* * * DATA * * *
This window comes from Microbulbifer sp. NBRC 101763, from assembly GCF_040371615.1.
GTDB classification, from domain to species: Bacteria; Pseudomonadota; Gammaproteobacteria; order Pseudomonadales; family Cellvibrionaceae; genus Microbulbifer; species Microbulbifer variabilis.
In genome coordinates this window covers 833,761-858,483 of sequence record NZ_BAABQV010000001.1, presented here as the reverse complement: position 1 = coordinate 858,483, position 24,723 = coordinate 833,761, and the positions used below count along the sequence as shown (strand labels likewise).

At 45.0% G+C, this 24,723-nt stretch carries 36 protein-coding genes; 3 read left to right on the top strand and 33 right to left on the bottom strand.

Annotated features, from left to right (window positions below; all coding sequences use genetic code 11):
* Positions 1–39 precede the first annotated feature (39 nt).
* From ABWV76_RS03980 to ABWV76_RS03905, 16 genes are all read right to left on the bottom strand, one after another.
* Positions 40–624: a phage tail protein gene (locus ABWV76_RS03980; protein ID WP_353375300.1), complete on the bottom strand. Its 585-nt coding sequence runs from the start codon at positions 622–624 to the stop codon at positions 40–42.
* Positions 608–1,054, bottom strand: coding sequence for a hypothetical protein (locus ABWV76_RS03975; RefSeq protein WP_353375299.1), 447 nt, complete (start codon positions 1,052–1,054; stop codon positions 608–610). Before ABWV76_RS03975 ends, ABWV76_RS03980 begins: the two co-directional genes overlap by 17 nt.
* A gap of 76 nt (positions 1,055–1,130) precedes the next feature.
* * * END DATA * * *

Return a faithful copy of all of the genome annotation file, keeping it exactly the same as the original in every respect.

This window comes from Microbulbifer sp. NBRC 101763, from assembly GCF_040371615.1.
GTDB classification, from domain to species: Bacteria; Pseudomonadota; Gammaproteobacteria; order Pseudomonadales; family Cellvibrionaceae; genus Microbulbifer; species Microbulbifer variabilis.
In genome coordinates this window covers 833,761-858,483 of sequence record NZ_BAABQV010000001.1, presented here as the reverse complement: position 1 = coordinate 858,483, position 24,723 = coordinate 833,761, and the positions used below count along the sequence as shown (strand labels likewise).

At 45.0% G+C, this 24,723-nt stretch carries 36 protein-coding genes; 3 read left to right on the top strand and 33 right to left on the bottom strand.

Annotated features, from left to right (window positions below; all coding sequences use genetic code 11):
* Positions 1–39 precede the first annotated feature (39 nt).
* From ABWV76_RS03980 to ABWV76_RS03905, 16 genes are all read right to left on the bottom strand, one after another.
* Positions 40–624: a phage tail protein gene (locus ABWV76_RS03980; protein ID WP_353375300.1), complete on the bottom strand. Its 585-nt coding sequence runs from the start codon at positions 622–624 to the stop codon at positions 40–42.
* Positions 608–1,054, bottom strand: coding sequence for a hypothetical protein (locus ABWV76_RS03975; RefSeq protein WP_353375299.1), 447 nt, complete (start codon positions 1,052–1,054; stop codon positions 608–610). Before ABWV76_RS03975 ends, ABWV76_RS03980 begins: the two co-directional genes overlap by 17 nt.
* A gap of 76 nt (positions 1,055–1,130) precedes the next feature.